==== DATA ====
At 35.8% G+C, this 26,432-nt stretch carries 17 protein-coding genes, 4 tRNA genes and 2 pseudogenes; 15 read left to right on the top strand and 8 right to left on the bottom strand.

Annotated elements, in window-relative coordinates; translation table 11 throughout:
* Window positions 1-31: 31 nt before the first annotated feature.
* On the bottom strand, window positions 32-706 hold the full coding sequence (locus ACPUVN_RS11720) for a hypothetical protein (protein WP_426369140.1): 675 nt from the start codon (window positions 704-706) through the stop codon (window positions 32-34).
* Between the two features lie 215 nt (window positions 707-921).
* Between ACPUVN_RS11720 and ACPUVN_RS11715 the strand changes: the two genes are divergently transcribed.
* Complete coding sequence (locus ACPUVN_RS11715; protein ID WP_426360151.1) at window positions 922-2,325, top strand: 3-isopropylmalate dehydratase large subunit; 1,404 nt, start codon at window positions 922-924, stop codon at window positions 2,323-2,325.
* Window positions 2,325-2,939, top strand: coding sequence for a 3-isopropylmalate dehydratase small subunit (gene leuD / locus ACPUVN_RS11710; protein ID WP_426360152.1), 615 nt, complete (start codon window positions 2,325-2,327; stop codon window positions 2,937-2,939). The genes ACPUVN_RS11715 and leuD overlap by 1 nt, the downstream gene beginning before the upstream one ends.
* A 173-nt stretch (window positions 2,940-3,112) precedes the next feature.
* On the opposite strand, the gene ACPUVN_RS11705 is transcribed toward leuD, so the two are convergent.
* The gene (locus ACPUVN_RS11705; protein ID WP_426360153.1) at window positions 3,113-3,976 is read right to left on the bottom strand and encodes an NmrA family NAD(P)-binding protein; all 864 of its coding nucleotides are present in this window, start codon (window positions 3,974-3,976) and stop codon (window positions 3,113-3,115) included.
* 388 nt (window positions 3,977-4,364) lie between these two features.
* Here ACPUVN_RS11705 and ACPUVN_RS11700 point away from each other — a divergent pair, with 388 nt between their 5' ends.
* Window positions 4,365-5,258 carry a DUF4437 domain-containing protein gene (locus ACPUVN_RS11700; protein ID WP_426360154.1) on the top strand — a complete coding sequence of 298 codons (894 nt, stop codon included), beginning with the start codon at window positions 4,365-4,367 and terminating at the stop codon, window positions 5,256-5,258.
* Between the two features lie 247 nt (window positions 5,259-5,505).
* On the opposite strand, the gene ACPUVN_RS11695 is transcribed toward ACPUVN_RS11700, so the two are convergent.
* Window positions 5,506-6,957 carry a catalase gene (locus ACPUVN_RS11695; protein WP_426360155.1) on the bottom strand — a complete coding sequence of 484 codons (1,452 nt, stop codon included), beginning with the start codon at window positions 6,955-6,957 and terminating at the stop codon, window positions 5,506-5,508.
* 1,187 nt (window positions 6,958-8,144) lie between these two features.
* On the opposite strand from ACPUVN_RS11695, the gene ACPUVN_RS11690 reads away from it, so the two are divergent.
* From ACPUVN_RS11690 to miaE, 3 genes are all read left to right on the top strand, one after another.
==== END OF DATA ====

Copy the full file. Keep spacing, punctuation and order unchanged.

At 35.8% G+C, this 26,432-nt stretch carries 17 protein-coding genes, 4 tRNA genes and 2 pseudogenes; 15 read left to right on the top strand and 8 right to left on the bottom strand.

Annotated elements, in window-relative coordinates; translation table 11 throughout:
* Window positions 1-31: 31 nt before the first annotated feature.
* On the bottom strand, window positions 32-706 hold the full coding sequence (locus ACPUVN_RS11720) for a hypothetical protein (protein WP_426369140.1): 675 nt from the start codon (window positions 704-706) through the stop codon (window positions 32-34).
* Between the two features lie 215 nt (window positions 707-921).
* Between ACPUVN_RS11720 and ACPUVN_RS11715 the strand changes: the two genes are divergently transcribed.
* Complete coding sequence (locus ACPUVN_RS11715; protein ID WP_426360151.1) at window positions 922-2,325, top strand: 3-isopropylmalate dehydratase large subunit; 1,404 nt, start codon at window positions 922-924, stop codon at window positions 2,323-2,325.
* Window positions 2,325-2,939, top strand: coding sequence for a 3-isopropylmalate dehydratase small subunit (gene leuD / locus ACPUVN_RS11710; protein ID WP_426360152.1), 615 nt, complete (start codon window positions 2,325-2,327; stop codon window positions 2,937-2,939). The genes ACPUVN_RS11715 and leuD overlap by 1 nt, the downstream gene beginning before the upstream one ends.
* A 173-nt stretch (window positions 2,940-3,112) precedes the next feature.
* On the opposite strand, the gene ACPUVN_RS11705 is transcribed toward leuD, so the two are convergent.
* The gene (locus ACPUVN_RS11705; protein ID WP_426360153.1) at window positions 3,113-3,976 is read right to left on the bottom strand and encodes an NmrA family NAD(P)-binding protein; all 864 of its coding nucleotides are present in this window, start codon (window positions 3,974-3,976) and stop codon (window positions 3,113-3,115) included.
* 388 nt (window positions 3,977-4,364) lie between these two features.
* Here ACPUVN_RS11705 and ACPUVN_RS11700 point away from each other — a divergent pair, with 388 nt between their 5' ends.
* Window positions 4,365-5,258 carry a DUF4437 domain-containing protein gene (locus ACPUVN_RS11700; protein ID WP_426360154.1) on the top strand — a complete coding sequence of 298 codons (894 nt, stop codon included), beginning with the start codon at window positions 4,365-4,367 and terminating at the stop codon, window positions 5,256-5,258.
* Between the two features lie 247 nt (window positions 5,259-5,505).
* On the opposite strand, the gene ACPUVN_RS11695 is transcribed toward ACPUVN_RS11700, so the two are convergent.
* Window positions 5,506-6,957 carry a catalase gene (locus ACPUVN_RS11695; protein WP_426360155.1) on the bottom strand — a complete coding sequence of 484 codons (1,452 nt, stop codon included), beginning with the start codon at window positions 6,955-6,957 and terminating at the stop codon, window positions 5,506-5,508.
* 1,187 nt (window positions 6,958-8,144) lie between these two features.
* On the opposite strand from ACPUVN_RS11695, the gene ACPUVN_RS11690 reads away from it, so the two are divergent.
* From ACPUVN_RS11690 to miaE, 3 genes are all read left to right on the top strand, one after another.